I stayed away from floating point variables for almost 2 decades now, mainly on the grounds of performance as back in the old days not every CPU even had a dedicated floating point unit in it, but today I decided to use floats in a couple of places and quickly an odd issue came up, here is the test case:

float fGross=1.18f;
float fTax=0.18f;

Console.WriteLine(“Gross: {0}, Tax: {1}, Net of tax: {2}”,fGross,fTax,fGross-fTax);
Nothing fussy here, two fairly small numbers, the only operation we do is substraction so no rounding issues should happen, we only use 2 digits after the dot so the float should handle it, right? Wrong. The printout on screen will be:

Gross: 1.18, Tax: 0.18, Net of tax: 0.9999999

rather than expected result of “Net of tax: 1″.

Using double variables with correct assignment of double precision values: 1.18d (not 1.18f – something that will result in more calculation errors even for initialised types) seems to work (for this test case), however this example shows that staying away from floats is not a bad idea – only use them unless you absolutely have to and if you do then don’t trust the results. Next time I use these data types will be in the next decade if not later.
Some relevant discussion on this topic is here.

Improving .NET garbage collection on multi-core setups: gcserver option

Saturday, June 7th, 2008

These days programmers have to deal with setups that contain multiple cores so coding in a way that takes advantage of extra parallel processors is becoming matter of life and death. At Majestic-12 we have a small framework that allows to parallelise long running tasks but from time to time we run into strange things one of which happened again today. Our application was processing data on 8 cores, about 8 TB of data in fact so high IO can be expected to make processors wait for data to be crunched however it turned out that application was running slower than it should be – disk IO could not be to blame. Have a look at CPU usage history below:

CPU usage with default settings in a .NET application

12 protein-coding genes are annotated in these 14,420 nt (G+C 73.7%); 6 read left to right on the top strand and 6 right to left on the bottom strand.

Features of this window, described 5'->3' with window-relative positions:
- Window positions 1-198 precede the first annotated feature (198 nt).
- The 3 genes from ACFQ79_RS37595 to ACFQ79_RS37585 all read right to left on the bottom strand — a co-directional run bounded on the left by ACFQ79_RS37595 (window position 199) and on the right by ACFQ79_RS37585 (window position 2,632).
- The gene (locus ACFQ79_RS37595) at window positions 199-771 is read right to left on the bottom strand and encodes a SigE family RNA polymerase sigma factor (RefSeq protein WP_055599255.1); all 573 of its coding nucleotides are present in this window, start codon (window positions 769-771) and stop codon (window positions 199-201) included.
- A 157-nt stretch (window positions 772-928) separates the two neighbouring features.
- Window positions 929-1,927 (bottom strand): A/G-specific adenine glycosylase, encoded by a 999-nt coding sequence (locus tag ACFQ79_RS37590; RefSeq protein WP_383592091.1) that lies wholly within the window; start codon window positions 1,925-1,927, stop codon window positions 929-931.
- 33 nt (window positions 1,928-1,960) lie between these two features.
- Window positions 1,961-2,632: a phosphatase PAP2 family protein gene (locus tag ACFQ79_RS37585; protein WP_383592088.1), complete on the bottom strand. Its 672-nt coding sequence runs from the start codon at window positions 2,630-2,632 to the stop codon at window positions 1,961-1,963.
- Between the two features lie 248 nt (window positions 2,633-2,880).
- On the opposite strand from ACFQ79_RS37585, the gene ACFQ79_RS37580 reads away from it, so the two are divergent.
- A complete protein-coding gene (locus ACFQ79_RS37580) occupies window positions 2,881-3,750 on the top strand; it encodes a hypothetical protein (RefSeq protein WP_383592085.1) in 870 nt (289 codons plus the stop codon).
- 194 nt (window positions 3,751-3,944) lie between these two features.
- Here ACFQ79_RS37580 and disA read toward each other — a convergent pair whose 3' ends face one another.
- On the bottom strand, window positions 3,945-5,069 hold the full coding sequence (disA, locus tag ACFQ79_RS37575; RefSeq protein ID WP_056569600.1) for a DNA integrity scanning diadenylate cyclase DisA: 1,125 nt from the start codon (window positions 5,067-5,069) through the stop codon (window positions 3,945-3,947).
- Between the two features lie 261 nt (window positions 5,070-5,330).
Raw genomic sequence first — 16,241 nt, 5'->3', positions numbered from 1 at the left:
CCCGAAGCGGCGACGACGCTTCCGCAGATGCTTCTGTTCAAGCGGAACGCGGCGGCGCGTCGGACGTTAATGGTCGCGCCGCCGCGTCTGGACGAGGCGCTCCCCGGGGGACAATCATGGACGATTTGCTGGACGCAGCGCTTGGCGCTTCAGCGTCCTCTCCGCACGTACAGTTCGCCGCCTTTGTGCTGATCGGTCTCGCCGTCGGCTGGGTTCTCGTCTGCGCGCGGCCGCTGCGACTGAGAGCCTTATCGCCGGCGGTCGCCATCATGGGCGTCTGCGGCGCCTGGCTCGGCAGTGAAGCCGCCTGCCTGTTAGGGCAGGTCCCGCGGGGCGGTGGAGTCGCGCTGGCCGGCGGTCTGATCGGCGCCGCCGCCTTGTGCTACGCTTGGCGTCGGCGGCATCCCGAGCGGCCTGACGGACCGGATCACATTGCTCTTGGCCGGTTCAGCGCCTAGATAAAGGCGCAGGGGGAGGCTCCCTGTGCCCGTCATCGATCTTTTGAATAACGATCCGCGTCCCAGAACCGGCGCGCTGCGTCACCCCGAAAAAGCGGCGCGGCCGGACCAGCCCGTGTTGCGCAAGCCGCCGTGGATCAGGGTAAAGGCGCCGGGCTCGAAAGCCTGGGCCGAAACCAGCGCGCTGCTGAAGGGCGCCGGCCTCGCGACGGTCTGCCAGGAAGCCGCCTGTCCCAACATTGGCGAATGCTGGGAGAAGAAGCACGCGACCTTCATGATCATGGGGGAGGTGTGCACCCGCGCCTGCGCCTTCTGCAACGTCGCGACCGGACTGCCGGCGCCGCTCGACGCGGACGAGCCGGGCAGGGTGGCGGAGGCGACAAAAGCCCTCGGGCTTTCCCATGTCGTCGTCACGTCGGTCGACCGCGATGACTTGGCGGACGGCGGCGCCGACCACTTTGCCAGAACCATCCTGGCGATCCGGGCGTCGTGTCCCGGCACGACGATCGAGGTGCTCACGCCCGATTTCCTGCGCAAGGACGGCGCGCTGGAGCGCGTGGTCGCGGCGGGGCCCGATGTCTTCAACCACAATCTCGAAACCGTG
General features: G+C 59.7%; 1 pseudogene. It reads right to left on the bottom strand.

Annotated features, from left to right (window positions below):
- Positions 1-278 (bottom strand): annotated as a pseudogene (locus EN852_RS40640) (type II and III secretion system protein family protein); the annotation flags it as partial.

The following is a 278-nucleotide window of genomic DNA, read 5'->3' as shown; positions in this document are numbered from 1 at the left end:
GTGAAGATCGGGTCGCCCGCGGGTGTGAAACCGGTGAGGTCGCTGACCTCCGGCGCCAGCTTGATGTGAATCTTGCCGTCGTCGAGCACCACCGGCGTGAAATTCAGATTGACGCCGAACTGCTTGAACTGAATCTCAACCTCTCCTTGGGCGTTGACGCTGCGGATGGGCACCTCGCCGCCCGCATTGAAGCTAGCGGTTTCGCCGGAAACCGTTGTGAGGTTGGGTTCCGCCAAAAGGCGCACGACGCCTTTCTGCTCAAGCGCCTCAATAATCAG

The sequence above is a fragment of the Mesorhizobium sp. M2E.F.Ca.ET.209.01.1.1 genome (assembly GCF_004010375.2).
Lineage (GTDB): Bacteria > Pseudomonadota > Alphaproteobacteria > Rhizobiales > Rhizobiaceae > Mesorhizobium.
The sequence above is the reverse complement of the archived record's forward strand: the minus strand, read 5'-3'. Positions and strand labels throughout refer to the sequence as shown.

Roughly CPU usage was about 60-63%, this is well below what it should have been. To cut long story short it turned out that adding the following configuration option to .NET application configuration file helped:

According to Microsoft gcServer can help in multi-CPU setups, and it does – just have a look at CPU usage of the same application when it was enabled:

CPU usage with gcserver set to true

This pretty much got CPU usage closer to 93-95% per CPU, which is about where it should have been in the first place when allowing for a fair amount of disk reads.

But what exactly happens here? It appears that default mode of garbage collection would stop ALL threads while collecting garbage, this was effectively pausing processing on multiple cores. You can see another option above – gcConcurrent - this in theory should make garbage collection even faster, however I found its usage is buggy in .NET 2.0, so I’d recomment to be very careful when enabling this option – I keep it turned off.

Finally since I started talking about memory stuff in .NET and garbage collection the biggest lesson of all to learn was to reuse memory – this is the best way to avoid overheads in parallel processing as well as save on actual memory usage – this is the key to high performance processing in .NET (and really any other language that uses garbage collection).